Sandra Hughes described her love for motorcycling, how she loves to feel the air and view the openness that can’t be experienced from a car.

"UMME is unique because who would have ever thought that riding a motorcycle would be an outreach to people," she said. "Some people view bike riding as something like a gang of outlaws but we are Christians. It is all about God."

"We’re not bad people. We’re good people. We enjoy it," added Suzanne Armstrong, a rider from First United Methodist Church, Mansfield, Texas, and a member of the Mansfield chapter.

Billy Campbell of Lorena, Texas, pointed out that the riders might be the only contact with Christians that some people have. He, along with Lee Johnson, rode their motorcycles 80 miles that Sunday morning to meet up with riders from other chapters.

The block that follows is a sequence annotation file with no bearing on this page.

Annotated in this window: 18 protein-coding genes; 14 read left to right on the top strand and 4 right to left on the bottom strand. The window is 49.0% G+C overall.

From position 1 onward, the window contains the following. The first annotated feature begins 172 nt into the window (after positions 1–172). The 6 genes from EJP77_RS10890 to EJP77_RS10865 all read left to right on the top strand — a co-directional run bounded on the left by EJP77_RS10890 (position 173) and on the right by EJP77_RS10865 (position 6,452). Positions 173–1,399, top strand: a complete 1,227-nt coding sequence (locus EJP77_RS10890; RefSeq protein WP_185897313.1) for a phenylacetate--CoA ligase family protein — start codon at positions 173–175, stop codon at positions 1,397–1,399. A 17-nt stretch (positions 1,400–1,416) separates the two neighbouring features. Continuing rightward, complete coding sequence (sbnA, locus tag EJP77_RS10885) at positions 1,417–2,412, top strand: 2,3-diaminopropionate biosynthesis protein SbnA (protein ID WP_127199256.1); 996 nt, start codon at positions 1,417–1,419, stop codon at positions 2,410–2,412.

United Methodist Motorcycle Enthusiasts is the brainchild of the Mordecais. The couple founded the biker group as a way to promote the fellowship of Christians through a common interest and give them the opportunity to be together doing something they are passionate about-riding motorcycles, according to Cathy Mordecai, pastor of First United Methodist Church, Kerens, Texas and Pleasant Grove United Methodist Church, Corsicana. Texas.

"We ride because we love it. And through the church, it’s an opportunity to change people’s minds about the stereotypes that we form about people," she explained. "We turned our passion for two-wheelers into a ministry."

These freewheeling Methodists say their idea is catching on. They are getting inquiries from across the country about beginning chapters of United Methodist Motorcycle Enthusiasts.